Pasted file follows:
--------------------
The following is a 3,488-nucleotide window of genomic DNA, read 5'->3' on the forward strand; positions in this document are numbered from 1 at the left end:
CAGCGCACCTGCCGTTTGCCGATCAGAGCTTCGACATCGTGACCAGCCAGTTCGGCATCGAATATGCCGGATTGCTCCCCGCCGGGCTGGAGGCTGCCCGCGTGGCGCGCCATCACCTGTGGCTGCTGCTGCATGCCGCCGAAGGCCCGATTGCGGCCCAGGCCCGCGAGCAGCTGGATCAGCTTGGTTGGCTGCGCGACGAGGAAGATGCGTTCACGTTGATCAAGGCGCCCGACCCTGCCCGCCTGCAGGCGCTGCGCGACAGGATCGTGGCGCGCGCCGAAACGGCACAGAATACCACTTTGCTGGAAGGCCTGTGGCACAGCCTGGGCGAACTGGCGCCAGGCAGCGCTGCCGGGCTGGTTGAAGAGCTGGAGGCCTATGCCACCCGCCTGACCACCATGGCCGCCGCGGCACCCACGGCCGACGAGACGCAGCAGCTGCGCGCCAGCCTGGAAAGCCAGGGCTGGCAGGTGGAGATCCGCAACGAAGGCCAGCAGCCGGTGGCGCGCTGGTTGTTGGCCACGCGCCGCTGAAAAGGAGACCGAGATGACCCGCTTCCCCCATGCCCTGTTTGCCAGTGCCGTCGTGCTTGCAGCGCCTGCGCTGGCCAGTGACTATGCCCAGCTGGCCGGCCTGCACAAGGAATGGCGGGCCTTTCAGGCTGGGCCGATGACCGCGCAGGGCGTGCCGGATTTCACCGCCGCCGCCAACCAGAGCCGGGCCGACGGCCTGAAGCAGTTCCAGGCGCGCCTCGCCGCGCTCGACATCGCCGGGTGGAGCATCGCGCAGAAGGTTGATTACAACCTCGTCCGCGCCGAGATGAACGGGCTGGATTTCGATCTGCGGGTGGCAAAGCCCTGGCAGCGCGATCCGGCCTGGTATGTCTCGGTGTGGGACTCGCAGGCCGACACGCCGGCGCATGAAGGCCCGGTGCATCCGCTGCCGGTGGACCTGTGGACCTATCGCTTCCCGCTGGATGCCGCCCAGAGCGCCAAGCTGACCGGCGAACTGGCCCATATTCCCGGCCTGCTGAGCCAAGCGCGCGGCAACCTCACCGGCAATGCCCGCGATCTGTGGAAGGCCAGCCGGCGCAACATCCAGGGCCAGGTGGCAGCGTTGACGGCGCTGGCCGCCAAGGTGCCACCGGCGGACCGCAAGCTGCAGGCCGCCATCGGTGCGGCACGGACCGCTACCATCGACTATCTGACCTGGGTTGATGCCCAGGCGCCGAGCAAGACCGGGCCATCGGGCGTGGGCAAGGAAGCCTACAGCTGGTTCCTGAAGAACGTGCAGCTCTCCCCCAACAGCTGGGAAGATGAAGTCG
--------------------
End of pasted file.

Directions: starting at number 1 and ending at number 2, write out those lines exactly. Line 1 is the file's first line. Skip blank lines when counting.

The following is a 3,488-nucleotide window of genomic DNA, read 5'->3' on the forward strand; positions in this document are numbered from 1 at the left end:
CAGCGCACCTGCCGTTTGCCGATCAGAGCTTCGACATCGTGACCAGCCAGTTCGGCATCGAATATGCCGGATTGCTCCCCGCCGGGCTGGAGGCTGCCCGCGTGGCGCGCCATCACCTGTGGCTGCTGCTGCATGCCGCCGAAGGCCCGATTGCGGCCCAGGCCCGCGAGCAGCTGGATCAGCTTGGTTGGCTGCGCGACGAGGAAGATGCGTTCACGTTGATCAAGGCGCCCGACCCTGCCCGCCTGCAGGCGCTGCGCGACAGGATCGTGGCGCGCGCCGAAACGGCACAGAATACCACTTTGCTGGAAGGCCTGTGGCACAGCCTGGGCGAACTGGCGCCAGGCAGCGCTGCCGGGCTGGTTGAAGAGCTGGAGGCCTATGCCACCCGCCTGACCACCATGGCCGCCGCGGCACCCACGGCCGACGAGACGCAGCAGCTGCGCGCCAGCCTGGAAAGCCAGGGCTGGCAGGTGGAGATCCGCAACGAAGGCCAGCAGCCGGTGGCGCGCTGGTTGTTGGCCACGCGCCGCTGAAAAGGAGACCGAGATGACCCGCTTCCCCCATGCCCTGTTTGCCAGTGCCGTCGTGCTTGCAGCGCCTGCGCTGGCCAGTGACTATGCCCAGCTGGCCGGCCTGCACAAGGAATGGCGGGCCTTTCAGGCTGGGCCGATGACCGCGCAGGGCGTGCCGGATTTCACCGCCGCCGCCAACCAGAGCCGGGCCGACGGCCTGAAGCAGTTCCAGGCGCGCCTCGCCGCGCTCGACATCGCCGGGTGGAGCATCGCGCAGAAGGTTGATTACAACCTCGTCCGCGCCGAGATGAACGGGCTGGATTTCGATCTGCGGGTGGCAAAGCCCTGGCAGCGCGATCCGGCCTGGTATGTCTCGGTGTGGGACTCGCAGGCCGACACGCCGGCGCATGAAGGCCCGGTGCATCCGCTGCCGGTGGACCTGTGGACCTATCGCTTCCCGCTGGATGCCGCCCAGAGCGCCAAGCTGACCGGCGAACTGGCCCATATTCCCGGCCTGCTGAGCCAAGCGCGCGGCAACCTCACCGGCAATGCCCGCGATCTGTGGAAGGCCAGCCGGCGCAACATCCAGGGCCAGGTGGCAGCGTTGACGGCGCTGGCCGCCAAGGTGCCACCGGCGGACCGCAAGCTGCAGGCCGCCATCGGTGCGGCACGGACCGCTACCATCGACTATCTGACCTGGGTTGATGCCCAGGCGCCGAGCAAGACCGGGCCATCGGGCGTGGGCAAGGAAGCCTACAGCTGGTTCCTGAAGAACGTGCAGCTCTCCCCCAACAGCTGGGAAGATGAAGTCG